BDYDBL: I think you and I both play with the construction of identity within our work, Jon Leon the author and Jon Leon the character depicted in your writing. This partial autobiography is dangerous because some people would think it holds you accountable, but there is this aspect of inventiveness to the construction of “Jon Leon” that creates a sort of meta-distantiation from it while embodying it at the same time. You play with the idea of celebrity and I think your critical POV into celebrity justifies your playing with it, because you move beyond it. Which isn’t irresponsible, if you were to just read US magazine all day long and process it by consumption alone that would be irresponsible, lazy and predictable, but you write about it pretty lucidly which is different. You grasp it, play with it, manipulate it, one could say the same thing about Warhol.
bdydbl is an other self via the internet– an internet identity, protected by the screen like the director of a movie or the voyeur peeping through the window. The internet can be a screen that protects us and enables us to enact a fantasy, sometimes in line with reality sometimes not.
Jon: Yes, I agree, thanks. I feel sometimes when I’m working I’m destroying critical thought which is quite the opposite of what I’d like to accomplish. I feel more doubt about my methods now as more people approach my work. People seem to believe the most fantastic fictions. It makes giving public readings draining because I’m confronted with so many projections from the text. I can’t believe that people are still hung up on this trope that poetry is personal and “true” and that only in fiction or movies can one construct a character.
In my work on Lohan I’ve been trying to decipher how this disconnection between the public and the private evolves and is reinforced over time. Pure Celebrity, the working title of the book, could be defined as a situation in which the celebrity’s public persona is completely and wholly divorced from any personal reality, or artistic (commercial or otherwise) production. There’s also a discovery side to my research that aims to get past the surface. I think the ultimate end to celebrity is a return to privacy and personal life. There comes a point when one’s image becomes so inflated that they should no longer be looked at directly, like the sun, or Princess Diana.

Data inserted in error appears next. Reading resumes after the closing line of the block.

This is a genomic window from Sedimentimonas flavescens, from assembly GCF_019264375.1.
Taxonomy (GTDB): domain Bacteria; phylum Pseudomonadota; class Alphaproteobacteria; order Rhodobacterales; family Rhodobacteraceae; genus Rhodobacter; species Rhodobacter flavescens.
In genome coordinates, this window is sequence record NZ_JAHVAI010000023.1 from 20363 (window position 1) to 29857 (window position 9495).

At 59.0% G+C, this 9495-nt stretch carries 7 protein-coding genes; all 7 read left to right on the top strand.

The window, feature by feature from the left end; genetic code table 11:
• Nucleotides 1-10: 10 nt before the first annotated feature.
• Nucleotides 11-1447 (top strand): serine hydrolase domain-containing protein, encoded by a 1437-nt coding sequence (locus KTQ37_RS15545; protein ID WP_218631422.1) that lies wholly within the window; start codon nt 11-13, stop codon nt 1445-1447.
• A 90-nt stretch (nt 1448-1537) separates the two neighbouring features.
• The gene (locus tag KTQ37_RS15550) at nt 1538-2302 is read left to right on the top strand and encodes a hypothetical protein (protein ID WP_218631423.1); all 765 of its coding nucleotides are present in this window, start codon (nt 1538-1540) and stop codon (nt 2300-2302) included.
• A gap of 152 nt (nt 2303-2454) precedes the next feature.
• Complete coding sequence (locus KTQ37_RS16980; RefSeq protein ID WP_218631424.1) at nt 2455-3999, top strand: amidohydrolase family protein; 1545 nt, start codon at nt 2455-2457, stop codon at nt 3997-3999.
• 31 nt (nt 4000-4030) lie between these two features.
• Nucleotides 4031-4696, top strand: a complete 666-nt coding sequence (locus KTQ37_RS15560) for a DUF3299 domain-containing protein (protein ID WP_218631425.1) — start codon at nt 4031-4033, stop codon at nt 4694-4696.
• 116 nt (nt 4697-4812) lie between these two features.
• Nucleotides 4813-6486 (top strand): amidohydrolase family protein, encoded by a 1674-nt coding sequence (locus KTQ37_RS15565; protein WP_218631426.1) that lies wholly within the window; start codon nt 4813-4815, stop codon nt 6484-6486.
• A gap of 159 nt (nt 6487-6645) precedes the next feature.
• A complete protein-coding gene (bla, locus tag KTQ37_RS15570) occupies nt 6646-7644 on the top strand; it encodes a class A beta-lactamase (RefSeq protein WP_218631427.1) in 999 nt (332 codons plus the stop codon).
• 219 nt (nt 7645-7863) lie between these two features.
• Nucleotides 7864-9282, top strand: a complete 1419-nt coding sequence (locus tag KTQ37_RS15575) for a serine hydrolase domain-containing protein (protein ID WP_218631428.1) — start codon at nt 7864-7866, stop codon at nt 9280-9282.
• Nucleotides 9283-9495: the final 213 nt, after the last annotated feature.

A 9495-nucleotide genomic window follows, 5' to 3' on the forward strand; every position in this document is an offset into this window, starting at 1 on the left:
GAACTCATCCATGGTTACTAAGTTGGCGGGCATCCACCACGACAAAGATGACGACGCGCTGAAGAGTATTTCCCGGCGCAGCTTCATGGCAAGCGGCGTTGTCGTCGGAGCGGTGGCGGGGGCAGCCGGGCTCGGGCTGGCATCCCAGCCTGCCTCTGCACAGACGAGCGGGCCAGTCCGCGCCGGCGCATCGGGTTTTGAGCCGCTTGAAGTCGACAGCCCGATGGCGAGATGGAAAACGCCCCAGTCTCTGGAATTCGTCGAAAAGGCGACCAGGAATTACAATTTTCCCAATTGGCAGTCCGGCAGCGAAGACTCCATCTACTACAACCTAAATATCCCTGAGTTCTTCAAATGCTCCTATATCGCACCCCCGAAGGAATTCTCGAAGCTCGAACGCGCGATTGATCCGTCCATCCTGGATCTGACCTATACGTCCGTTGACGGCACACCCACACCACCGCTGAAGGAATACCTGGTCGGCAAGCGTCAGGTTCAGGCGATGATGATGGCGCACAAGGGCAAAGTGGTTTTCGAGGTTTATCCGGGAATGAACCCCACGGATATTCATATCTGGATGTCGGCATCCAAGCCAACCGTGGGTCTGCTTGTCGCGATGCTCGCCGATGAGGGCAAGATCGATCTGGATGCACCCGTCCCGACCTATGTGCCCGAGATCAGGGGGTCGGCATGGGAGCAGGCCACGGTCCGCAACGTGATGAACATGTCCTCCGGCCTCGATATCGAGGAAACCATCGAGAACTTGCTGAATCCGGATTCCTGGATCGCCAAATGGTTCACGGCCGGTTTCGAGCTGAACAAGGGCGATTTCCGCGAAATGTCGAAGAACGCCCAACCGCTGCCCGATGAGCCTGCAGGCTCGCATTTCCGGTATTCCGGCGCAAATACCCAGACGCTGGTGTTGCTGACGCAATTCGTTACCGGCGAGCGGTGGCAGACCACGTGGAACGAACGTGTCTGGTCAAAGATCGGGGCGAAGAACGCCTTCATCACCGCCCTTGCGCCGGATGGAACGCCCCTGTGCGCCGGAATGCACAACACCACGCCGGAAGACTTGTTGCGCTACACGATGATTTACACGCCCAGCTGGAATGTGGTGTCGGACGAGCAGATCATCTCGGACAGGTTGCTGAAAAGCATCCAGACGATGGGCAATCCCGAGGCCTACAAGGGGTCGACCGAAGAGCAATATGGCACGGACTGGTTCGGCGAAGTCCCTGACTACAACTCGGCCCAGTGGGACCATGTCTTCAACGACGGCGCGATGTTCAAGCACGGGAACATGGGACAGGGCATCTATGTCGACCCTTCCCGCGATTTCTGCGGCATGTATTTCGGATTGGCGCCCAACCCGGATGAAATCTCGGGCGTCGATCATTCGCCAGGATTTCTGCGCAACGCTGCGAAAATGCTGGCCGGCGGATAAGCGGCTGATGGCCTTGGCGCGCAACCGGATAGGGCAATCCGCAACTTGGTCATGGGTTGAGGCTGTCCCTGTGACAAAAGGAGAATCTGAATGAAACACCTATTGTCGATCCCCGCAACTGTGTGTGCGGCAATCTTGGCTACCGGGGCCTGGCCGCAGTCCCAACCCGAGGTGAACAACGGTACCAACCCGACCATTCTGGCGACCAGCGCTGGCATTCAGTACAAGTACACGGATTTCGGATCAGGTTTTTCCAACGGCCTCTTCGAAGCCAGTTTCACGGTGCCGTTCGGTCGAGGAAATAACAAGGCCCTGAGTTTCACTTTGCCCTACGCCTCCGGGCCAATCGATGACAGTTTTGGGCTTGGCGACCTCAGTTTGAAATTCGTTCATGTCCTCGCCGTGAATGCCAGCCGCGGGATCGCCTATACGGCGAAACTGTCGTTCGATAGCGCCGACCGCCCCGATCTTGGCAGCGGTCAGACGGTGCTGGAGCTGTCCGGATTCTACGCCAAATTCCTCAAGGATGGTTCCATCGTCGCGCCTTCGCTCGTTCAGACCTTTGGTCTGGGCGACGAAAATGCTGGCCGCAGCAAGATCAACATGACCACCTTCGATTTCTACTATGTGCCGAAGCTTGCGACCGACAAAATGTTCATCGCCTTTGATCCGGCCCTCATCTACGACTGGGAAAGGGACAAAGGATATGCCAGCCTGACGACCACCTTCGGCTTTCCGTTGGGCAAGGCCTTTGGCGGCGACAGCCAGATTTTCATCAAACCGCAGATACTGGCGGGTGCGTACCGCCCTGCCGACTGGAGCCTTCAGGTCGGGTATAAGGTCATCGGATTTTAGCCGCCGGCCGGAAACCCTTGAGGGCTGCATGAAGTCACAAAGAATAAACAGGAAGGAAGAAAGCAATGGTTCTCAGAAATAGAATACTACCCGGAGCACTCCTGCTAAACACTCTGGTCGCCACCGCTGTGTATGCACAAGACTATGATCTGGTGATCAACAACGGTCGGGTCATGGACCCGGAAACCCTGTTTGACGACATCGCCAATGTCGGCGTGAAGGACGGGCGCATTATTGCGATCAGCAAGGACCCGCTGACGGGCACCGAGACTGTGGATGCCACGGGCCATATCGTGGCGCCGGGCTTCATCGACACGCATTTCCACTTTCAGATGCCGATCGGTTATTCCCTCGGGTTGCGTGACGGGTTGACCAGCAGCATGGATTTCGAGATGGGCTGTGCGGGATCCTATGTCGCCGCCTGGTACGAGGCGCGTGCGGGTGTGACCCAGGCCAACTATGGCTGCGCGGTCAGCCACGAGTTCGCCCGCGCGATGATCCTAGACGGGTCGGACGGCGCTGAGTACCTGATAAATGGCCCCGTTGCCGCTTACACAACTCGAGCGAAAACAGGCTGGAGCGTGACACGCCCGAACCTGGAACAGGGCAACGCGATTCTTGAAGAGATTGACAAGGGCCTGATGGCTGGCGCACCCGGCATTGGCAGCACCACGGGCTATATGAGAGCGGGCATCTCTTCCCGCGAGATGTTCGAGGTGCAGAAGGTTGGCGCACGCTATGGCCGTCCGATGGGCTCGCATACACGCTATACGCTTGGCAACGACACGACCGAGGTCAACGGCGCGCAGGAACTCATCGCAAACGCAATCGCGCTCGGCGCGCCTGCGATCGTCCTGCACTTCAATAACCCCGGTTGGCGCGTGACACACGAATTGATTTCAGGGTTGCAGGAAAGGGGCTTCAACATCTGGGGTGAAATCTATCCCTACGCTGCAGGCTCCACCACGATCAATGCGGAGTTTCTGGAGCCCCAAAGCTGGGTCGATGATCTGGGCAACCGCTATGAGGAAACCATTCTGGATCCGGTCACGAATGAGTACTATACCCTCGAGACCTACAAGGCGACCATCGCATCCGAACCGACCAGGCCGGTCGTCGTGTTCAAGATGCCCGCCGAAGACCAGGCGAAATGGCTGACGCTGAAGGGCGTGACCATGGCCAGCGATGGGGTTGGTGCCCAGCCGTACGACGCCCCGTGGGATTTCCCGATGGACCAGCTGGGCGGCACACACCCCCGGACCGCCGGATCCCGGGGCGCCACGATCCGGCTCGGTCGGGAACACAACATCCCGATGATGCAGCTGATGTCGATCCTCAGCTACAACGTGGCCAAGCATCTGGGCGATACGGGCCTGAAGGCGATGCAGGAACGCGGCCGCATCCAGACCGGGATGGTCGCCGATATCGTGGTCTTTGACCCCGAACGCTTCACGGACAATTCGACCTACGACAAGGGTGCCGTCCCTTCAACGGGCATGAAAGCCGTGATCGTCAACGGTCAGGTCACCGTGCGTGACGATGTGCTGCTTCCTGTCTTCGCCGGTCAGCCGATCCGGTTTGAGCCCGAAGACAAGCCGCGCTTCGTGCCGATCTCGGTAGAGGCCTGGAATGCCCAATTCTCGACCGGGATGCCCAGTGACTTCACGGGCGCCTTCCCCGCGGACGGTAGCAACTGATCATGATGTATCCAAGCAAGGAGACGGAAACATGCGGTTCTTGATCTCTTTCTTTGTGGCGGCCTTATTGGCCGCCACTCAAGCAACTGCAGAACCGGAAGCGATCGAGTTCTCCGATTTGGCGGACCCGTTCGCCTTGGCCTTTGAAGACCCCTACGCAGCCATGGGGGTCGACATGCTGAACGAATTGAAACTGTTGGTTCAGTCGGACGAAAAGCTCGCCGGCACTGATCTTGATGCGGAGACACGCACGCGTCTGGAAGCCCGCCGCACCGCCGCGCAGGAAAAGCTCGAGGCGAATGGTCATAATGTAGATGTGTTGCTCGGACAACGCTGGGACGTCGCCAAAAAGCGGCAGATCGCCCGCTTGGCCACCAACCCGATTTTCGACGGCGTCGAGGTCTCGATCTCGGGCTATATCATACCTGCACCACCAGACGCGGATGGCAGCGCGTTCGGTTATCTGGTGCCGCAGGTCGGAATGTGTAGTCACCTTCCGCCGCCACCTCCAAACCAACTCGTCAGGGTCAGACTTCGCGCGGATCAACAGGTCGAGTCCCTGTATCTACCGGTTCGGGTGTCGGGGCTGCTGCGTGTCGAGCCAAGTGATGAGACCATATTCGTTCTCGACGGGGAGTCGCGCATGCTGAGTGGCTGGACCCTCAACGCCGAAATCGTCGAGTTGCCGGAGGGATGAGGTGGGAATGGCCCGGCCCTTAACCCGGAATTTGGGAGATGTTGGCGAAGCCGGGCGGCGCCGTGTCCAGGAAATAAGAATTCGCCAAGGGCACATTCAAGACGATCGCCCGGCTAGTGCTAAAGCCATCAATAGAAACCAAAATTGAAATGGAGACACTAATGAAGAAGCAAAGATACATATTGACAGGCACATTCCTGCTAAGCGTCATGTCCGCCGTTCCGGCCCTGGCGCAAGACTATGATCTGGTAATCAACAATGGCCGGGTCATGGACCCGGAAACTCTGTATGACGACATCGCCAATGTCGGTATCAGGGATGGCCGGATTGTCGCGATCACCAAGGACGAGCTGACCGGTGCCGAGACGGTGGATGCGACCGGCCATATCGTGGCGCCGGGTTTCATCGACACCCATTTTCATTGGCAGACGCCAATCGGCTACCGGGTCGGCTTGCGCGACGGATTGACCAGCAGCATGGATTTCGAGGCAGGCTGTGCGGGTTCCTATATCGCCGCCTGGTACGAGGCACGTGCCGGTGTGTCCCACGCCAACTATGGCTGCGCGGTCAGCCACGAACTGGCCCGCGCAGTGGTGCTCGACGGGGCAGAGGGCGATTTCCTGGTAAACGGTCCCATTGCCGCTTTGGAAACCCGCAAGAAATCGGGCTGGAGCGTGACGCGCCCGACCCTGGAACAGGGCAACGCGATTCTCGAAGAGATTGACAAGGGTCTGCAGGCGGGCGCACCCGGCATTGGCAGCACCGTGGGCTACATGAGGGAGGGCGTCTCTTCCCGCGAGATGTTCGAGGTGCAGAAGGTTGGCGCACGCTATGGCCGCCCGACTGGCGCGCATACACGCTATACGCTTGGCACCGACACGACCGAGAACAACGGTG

It’s true about screens. They do offer some protection. Even honesty can be a screen. In the example of becoming so famous one returns to private life, or disappears, I believe there’s a compelling amount of aesthetic possibility there. Like Des Esseintes in Huysman’s Against the Grain (“A Novel Without A Plot”). One can aestheticize their surroundings and worship their own taste and their own body without this drive to be worshipped. To look instead of being looked at. To enjoy life.
It’s funny, whenever I think about you or talk about you I choose to call you BDYDBL. Names, designations, taxonomy can be so ridiculous. Maybe these fabrications, whether it be BDYDBL, Jon Leon, and others are a way to survive the decay of personal life that inevitably begins when one chooses to put their work on public display. I read somewhere Bret Ellis describing himself as a moralist. I get that.
BDYDBL: The construction of a character is a powerful poetry for instance with Rimbaud we not only know his poetry but we also know his mythology.
So then what you are saying is that the “real” Lindsay is not at all related to the celebrity of Lindsay, or more simply put Lindsay Lohan is not related to the image of Lindsay Lohan. And you are trying to find the intimate “true” Lindsay through introspection because it’s impossible to locate the “real” Lindsay through the screen.
Jon: As artists I think we should work with these images, fables, celebrities, and concepts because that’s what the majority of people pay attention to. It’s unavoidable. I want artists to be a part of the collective conversation like movie stars are. Artists have a lot to offer that conversation.